Chinese military reportedly restricts use of Tesla cars among personnel


A Model Y vehicle displayed at a Tesla flagship store on Jan. 4, 2021 in Shanghai, China.

Gao Yuwen | Visual China Group | Getty Images

Citing national security concerns, China is restricting the use of Tesla‘s electric vehicles by some state and military personnel, according to a Wall Street Journal report from Friday. A separate report, from Bloomberg, said the cars were banned in certain areas.

Shares of Tesla were down more as much as 4.4% at one point Friday morning.

It comes after the country led a security review of the vehicles, where it reportedly found that Tesla’s sensors could record images of their surrounding locations. The Journal, citing people familiar with the matter, added that Tesla could obtain key data, like when and where the cars are being used. It could also track more personal information, like a cellphone’s contact list if it’s connected to the car, according to the report.

China is ultimately concerned the information could be sent back to the United States, according to the Journal article.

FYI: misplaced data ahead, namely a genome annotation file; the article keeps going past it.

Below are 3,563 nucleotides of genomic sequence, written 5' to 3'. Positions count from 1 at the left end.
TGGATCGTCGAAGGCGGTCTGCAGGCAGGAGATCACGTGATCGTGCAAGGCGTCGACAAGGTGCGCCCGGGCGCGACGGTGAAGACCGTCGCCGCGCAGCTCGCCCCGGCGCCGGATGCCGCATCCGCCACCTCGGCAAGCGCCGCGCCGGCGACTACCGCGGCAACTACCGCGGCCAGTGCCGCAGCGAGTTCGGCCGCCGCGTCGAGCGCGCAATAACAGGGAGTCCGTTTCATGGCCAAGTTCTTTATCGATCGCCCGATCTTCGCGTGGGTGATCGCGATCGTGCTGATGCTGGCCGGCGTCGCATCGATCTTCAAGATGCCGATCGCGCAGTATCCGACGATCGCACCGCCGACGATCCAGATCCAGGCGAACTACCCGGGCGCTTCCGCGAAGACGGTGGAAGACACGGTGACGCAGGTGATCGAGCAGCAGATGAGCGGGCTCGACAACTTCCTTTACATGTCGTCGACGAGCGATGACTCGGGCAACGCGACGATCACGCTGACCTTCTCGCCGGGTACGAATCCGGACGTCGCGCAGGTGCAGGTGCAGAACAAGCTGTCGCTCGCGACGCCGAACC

Tesla’s Made in China Model 3 and Model Y took approximately 13% of the electric vehicle market share in China in the first two months of 2021, according to an analysis by JL Warren Capital.

Tesla’s sales in China more than doubled last year to $6.66 billion, or 21% of the $31.54 billion total. In 2019, Tesla’s China sales reached $2.98 billion, just 12% of the $24.58 billion total.

Tesla is facing increasing competition in China, even where features like Navigate on Autopilot are concerned. JL Warren founder and CEO Junheng Li said Xpeng (XPEV) is the first Chinese automaker to use Nvidia hardware to develop advanced driver assistance software in-house, and its system is seen as top-performing in the country, ahead of equivalent products from Nio and Tesla.

On Thursday, SAIC Motor, China’s largest automaker, announced plans to develop automated driving systems using lidar sensors and software from Luminar Technologies

Tesla did not immediately respond to a request for comment.

Read the full Wall Street Journal Report here.

This article was originally published on CNBC